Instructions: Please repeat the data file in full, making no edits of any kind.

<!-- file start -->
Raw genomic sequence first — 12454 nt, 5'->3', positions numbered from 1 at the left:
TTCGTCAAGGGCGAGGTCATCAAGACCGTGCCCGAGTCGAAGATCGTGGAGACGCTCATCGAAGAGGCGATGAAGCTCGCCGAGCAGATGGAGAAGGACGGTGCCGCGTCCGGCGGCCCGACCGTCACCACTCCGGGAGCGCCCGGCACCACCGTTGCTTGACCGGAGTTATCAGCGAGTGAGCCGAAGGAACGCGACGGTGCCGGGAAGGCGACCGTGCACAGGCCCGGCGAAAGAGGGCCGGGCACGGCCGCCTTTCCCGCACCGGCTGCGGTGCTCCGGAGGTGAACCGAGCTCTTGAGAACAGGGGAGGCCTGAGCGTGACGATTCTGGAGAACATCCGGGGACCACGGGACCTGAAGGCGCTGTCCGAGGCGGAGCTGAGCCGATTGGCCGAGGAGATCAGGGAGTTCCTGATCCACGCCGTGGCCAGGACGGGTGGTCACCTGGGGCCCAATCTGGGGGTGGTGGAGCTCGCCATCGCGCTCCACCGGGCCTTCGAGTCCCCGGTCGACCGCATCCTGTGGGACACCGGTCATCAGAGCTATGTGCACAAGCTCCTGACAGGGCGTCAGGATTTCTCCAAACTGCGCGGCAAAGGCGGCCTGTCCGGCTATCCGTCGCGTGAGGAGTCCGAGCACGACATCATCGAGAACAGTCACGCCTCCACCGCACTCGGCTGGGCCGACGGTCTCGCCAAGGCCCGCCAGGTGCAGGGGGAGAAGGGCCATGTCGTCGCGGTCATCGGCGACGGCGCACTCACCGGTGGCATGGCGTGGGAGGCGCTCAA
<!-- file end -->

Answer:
Raw genomic sequence first — 12454 nt, 5'->3', positions numbered from 1 at the left:
TTCGTCAAGGGCGAGGTCATCAAGACCGTGCCCGAGTCGAAGATCGTGGAGACGCTCATCGAAGAGGCGATGAAGCTCGCCGAGCAGATGGAGAAGGACGGTGCCGCGTCCGGCGGCCCGACCGTCACCACTCCGGGAGCGCCCGGCACCACCGTTGCTTGACCGGAGTTATCAGCGAGTGAGCCGAAGGAACGCGACGGTGCCGGGAAGGCGACCGTGCACAGGCCCGGCGAAAGAGGGCCGGGCACGGCCGCCTTTCCCGCACCGGCTGCGGTGCTCCGGAGGTGAACCGAGCTCTTGAGAACAGGGGAGGCCTGAGCGTGACGATTCTGGAGAACATCCGGGGACCACGGGACCTGAAGGCGCTGTCCGAGGCGGAGCTGAGCCGATTGGCCGAGGAGATCAGGGAGTTCCTGATCCACGCCGTGGCCAGGACGGGTGGTCACCTGGGGCCCAATCTGGGGGTGGTGGAGCTCGCCATCGCGCTCCACCGGGCCTTCGAGTCCCCGGTCGACCGCATCCTGTGGGACACCGGTCATCAGAGCTATGTGCACAAGCTCCTGACAGGGCGTCAGGATTTCTCCAAACTGCGCGGCAAAGGCGGCCTGTCCGGCTATCCGTCGCGTGAGGAGTCCGAGCACGACATCATCGAGAACAGTCACGCCTCCACCGCACTCGGCTGGGCCGACGGTCTCGCCAAGGCCCGCCAGGTGCAGGGGGAGAAGGGCCATGTCGTCGCGGTCATCGGCGACGGCGCACTCACCGGTGGCATGGCGTGGGAGGCGCTCAA